Training Hermana Stanton is still going well - we get along really well and have many common interests - although sometimes I worry that I could be doing more to help her Spanish because she is still very quiet in all the lessons. It's a very different experience to my own training because I already knew quite a bit of Spanish coming into the field so I never really had any trouble speaking in the lessons (and by the end of 2-3 weeks, Hermana Matteson and I were pretty evenly matched). Hermana Stanton, though, is still at the stage when she pretty much needs to memorize anything that she says in the lessons, so her responses are rather limited. I'm trying to practice a lot with her, though, and she's making progress - slow, but sure.
As for investigators, Yordis is doing magnificently well. He's still doing eagerly participating in every meeting and activity and his baptism is still scheduled for this upcoming Saturday. He even brought his brother to church yesterday.
He continues to be a model investigator as well. We taught him the Word of Wisdom and he seemed practically appalled that anyone would ever voluntarily ingest any of those 5 substances. Then, we have him the chastity folleto to read for our next cita and he got really excited and told us how much he loves chastity. He seems so happy about it that I thought he might have been confused about what it actually was...but it turns out he wasn't. He loves chastity so much because me considers himself a classic gentleman (you know: roses, love poems, opening car doors, and the like). He said that his parents always told him that he was born in the wrong era. In many ways, I feel as if we're just reviewing the lessons with him because he's essentially been living many of the commandments for years.
And then there's Miguela - teaching her is like riding a roller coaster. This week started of very promisingly. We showed up at her house for our cita, and when she came to the gate, she looked just radiant - there truly was a light about her, she looked physically different. We sat down with her and the first thing she says to us is: "I want to be baptized this Saturday." Needless to say, I was taken very much surprise. When I didn't say anything for a moment, she repeated herself and I just started smiling. I couldn't believe it!
Then I remembered. "What about your husband?" I asked.
"You don't have to worry about that," she said, "I've taken care of it."
"What does that mean?" I asked. "What changed?"
She said that it had started a few days earlier. She was reading in the Book of Mormon and came across a verse that seemed to speak directly to her and it struck her to the very core. The verse was Alma 5:62, which reads: "I speak by way of command unto you that belong to the church; and unto those who do not belong to the church I speak by way of invitation, saying: Come and be baptized unto repentance, that ye also may be partakers of the fruit of the tree of life." She said that, when she read that, an urgent thought came into her mind: "Get baptized! Now!"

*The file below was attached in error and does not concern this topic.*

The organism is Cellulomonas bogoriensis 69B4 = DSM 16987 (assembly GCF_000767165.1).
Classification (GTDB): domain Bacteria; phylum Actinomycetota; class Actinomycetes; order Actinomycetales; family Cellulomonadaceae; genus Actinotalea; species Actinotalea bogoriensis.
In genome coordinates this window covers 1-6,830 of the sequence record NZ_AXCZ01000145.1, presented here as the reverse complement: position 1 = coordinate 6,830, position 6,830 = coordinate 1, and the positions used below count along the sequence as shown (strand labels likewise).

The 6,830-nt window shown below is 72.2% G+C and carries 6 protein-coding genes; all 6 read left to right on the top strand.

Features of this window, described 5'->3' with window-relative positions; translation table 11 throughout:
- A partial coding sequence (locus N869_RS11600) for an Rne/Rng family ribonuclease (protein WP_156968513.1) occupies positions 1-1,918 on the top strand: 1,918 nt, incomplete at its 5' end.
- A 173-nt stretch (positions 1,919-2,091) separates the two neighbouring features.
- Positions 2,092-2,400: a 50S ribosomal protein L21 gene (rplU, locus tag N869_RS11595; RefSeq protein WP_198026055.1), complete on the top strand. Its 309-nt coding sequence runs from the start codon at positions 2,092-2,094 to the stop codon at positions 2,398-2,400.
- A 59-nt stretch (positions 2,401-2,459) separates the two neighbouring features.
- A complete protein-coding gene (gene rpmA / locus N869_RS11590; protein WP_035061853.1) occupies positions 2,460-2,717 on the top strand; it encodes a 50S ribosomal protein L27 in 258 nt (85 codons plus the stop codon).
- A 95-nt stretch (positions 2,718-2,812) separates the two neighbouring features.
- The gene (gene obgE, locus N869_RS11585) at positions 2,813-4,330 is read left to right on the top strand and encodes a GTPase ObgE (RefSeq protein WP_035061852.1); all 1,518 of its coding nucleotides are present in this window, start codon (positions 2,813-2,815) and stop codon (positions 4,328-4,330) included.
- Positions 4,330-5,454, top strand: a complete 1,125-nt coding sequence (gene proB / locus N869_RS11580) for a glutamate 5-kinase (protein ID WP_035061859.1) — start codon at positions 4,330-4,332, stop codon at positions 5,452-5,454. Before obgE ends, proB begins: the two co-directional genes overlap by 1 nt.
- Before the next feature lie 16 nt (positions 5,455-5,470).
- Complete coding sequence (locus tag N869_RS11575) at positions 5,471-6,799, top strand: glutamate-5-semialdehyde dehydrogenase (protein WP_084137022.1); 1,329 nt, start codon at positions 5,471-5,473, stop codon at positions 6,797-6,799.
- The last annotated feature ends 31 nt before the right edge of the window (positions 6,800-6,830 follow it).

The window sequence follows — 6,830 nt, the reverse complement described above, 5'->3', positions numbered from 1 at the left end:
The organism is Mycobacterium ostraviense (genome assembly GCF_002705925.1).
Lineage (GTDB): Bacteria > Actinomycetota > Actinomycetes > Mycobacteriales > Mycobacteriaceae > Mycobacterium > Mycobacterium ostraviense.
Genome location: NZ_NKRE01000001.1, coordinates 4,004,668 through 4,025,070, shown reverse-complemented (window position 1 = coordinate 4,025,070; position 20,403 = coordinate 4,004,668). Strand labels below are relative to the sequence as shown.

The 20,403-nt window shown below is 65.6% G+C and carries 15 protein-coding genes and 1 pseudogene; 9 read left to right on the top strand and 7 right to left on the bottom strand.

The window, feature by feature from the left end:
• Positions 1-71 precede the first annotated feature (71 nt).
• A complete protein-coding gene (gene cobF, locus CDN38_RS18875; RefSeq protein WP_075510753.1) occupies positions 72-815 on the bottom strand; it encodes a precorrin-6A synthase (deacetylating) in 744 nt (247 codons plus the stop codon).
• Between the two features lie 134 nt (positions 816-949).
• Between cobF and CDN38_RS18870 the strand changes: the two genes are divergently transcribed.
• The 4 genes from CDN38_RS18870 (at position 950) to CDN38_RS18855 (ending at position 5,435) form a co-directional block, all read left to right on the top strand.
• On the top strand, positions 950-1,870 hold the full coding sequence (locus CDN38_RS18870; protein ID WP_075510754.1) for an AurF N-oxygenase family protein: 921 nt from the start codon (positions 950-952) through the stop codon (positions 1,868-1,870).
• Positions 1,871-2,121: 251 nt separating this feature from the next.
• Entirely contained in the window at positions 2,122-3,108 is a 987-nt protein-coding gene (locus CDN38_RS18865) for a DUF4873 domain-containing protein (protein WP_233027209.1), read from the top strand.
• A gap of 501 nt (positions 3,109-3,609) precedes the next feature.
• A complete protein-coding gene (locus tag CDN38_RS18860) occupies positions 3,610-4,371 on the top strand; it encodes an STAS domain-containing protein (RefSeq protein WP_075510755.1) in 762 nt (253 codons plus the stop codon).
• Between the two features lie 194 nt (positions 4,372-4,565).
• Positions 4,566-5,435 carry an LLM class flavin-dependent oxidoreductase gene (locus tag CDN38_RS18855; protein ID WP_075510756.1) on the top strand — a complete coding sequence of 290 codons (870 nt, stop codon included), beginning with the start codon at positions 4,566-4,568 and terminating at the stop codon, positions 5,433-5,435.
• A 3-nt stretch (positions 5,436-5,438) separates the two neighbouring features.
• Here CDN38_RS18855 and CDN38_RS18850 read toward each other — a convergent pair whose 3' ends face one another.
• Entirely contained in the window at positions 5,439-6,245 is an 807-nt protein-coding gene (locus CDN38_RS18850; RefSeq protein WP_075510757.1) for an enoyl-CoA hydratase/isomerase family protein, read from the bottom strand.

So that was it. When her husband wandered into the house the next day, she told him that they were through and that he had to leave. She said that he would be coming back to collect the rest of his things soon. I told her that as soon as everything was definitely out of the house, we could set a date for her baptism. I left Miguela's house that night walking on a cloud. I still couldn't believe that she'd finally done it!
Here's where the roller coaster takes a sharp turn though. The next day Miguela ended up talking to Presidente Ramirez about her situation and her baptism, and Pres. Ramirez - being unaware of what her husband is really like - counseled her to try and work things out with him, which only fanned that still-glowing ember of hope that she has. Now she's plagued with second thoughts about her decision and is no longer pressuring her husband to remove his things from the house.
We went to visit her a few days later. She came to the gate and I immediately noticed that the light she had had about her had dissipated and that hopeful spark of vitality had left her eyes. I knew what she was going to tell us before we even sat down. But we're not giving up on her. I refuse to.
Interesting things that happened this week:
- We ran into Roland again. He was excited to tell us that he got himself a flight back to England through the British Console here in Santo Domingo. He said that the first thing he plans on doing when he gets back is taking a piping hot bath and then he's going to find himself a good job and save up some money. We told him that seemed like a great plan. "Then," he added, "as soon as I've got meself enough money and I've earned back me privilege to 'old a passport, I'm 'eading straight to Africa to open meself a li'le shop." Apparently he really hasn't learned his lesson...
- No progress on the rat situation. This house is just impossible to rat-proof! Late Saturday night, I was startled by a rat eating from the trash in our kitchen. I tried to scare it away and ended up chasing it down the hallway into our bedroom, where it jumped up onto my bed, scampered from one end to the other, and then squeezed itself through the impossibly tiny space between the slats of our window and disappeared.
Until next week,
Hermana Kaitlin Olsen :)
|Life in the Dominican Republic|
|A picture from the callejones|
|A picture from the callejones|
|Hermana Stanton and a puppy|